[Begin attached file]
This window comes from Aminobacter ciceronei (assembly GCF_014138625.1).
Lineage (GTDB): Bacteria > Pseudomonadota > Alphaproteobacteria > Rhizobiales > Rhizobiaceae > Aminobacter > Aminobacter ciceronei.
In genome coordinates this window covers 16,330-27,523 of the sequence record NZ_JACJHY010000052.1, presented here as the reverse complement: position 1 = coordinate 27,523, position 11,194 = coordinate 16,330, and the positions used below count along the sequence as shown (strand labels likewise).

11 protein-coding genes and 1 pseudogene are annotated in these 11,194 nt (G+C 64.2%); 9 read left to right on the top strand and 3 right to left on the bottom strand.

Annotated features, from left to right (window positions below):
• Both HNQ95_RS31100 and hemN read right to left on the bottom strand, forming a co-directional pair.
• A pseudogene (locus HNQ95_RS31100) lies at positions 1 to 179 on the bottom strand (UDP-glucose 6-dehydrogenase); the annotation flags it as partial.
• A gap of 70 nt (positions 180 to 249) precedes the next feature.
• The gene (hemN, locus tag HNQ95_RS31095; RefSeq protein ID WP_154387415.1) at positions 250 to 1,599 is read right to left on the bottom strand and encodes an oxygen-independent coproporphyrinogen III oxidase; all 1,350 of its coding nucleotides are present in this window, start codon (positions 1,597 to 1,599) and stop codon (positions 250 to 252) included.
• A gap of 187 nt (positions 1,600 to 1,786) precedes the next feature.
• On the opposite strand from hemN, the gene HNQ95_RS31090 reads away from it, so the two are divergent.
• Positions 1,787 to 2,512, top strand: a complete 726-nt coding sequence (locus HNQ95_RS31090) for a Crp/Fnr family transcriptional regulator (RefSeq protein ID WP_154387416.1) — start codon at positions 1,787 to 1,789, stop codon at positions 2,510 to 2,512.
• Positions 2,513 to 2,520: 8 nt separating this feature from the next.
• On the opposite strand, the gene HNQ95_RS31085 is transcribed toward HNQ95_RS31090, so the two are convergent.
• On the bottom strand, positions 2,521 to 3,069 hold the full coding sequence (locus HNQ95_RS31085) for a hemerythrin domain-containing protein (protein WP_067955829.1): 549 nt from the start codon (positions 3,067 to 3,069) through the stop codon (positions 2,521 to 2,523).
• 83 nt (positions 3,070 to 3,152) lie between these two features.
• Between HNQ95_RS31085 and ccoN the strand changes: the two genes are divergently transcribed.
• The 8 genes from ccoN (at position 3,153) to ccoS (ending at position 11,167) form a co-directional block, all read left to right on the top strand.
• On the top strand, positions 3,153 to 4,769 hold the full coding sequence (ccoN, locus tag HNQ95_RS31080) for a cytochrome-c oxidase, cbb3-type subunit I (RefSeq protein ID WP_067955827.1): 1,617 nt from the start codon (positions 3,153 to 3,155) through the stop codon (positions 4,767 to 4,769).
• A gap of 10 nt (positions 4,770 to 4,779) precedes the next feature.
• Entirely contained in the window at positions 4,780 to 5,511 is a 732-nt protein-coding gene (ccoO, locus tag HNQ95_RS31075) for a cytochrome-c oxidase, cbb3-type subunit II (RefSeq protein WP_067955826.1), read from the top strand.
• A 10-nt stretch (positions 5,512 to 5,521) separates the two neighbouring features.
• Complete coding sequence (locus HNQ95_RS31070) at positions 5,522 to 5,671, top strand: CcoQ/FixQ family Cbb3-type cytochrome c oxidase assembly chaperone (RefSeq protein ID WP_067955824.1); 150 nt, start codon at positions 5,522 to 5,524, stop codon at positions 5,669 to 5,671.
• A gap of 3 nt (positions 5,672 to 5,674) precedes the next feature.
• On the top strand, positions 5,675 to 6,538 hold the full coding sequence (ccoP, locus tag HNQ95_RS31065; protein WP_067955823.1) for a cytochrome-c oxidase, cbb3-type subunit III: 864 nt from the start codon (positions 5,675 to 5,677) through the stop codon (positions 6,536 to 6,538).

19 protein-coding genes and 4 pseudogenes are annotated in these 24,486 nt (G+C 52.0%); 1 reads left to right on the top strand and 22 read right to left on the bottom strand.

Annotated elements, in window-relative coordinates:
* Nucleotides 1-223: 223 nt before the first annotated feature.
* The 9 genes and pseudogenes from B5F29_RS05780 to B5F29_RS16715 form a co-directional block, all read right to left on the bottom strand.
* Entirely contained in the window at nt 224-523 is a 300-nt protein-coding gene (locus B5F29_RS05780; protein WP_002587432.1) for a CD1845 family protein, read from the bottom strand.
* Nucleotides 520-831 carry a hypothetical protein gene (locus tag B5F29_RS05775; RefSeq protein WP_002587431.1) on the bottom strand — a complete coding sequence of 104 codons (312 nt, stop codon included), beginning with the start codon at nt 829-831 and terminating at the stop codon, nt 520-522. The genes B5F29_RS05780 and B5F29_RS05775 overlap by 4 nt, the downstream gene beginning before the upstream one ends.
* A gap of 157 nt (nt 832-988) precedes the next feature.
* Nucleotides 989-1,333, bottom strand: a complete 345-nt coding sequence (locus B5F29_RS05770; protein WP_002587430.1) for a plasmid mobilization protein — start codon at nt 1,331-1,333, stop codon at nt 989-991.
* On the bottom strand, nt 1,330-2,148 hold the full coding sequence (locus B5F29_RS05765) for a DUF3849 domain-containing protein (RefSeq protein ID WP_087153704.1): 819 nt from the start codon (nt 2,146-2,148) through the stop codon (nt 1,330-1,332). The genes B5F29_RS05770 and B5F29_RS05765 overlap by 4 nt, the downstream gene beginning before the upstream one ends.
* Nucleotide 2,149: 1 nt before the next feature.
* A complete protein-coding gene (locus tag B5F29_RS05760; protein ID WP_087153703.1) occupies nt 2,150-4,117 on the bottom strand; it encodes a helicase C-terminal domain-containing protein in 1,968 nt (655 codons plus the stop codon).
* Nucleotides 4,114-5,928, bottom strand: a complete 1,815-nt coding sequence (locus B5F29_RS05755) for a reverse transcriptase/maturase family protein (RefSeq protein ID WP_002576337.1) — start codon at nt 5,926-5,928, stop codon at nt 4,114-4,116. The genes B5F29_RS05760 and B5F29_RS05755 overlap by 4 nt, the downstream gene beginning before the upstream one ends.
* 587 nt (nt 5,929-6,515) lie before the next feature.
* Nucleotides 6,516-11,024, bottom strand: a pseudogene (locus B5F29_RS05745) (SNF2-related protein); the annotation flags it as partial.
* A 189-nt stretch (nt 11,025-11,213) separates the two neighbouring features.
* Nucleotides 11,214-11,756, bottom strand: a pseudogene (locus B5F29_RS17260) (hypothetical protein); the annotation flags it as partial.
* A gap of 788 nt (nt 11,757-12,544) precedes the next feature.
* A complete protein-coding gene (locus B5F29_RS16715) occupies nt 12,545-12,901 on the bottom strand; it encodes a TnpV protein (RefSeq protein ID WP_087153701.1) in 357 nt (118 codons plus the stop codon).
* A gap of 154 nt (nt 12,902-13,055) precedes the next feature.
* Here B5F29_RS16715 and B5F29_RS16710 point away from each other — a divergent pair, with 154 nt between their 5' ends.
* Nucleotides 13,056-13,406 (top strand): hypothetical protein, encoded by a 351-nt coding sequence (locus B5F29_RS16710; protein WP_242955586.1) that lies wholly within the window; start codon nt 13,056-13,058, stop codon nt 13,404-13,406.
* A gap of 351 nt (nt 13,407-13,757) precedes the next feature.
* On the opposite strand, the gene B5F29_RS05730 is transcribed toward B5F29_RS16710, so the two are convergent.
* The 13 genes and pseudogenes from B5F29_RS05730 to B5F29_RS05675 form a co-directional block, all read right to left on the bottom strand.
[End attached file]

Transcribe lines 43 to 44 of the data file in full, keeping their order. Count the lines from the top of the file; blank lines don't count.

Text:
* A complete protein-coding gene (locus B5F29_RS16715) occupies nt 12,545-12,901 on the bottom strand; it encodes a TnpV protein (RefSeq protein ID WP_087153701.1) in 357 nt (118 codons plus the stop codon).
* A gap of 154 nt (nt 12,902-13,055) precedes the next feature.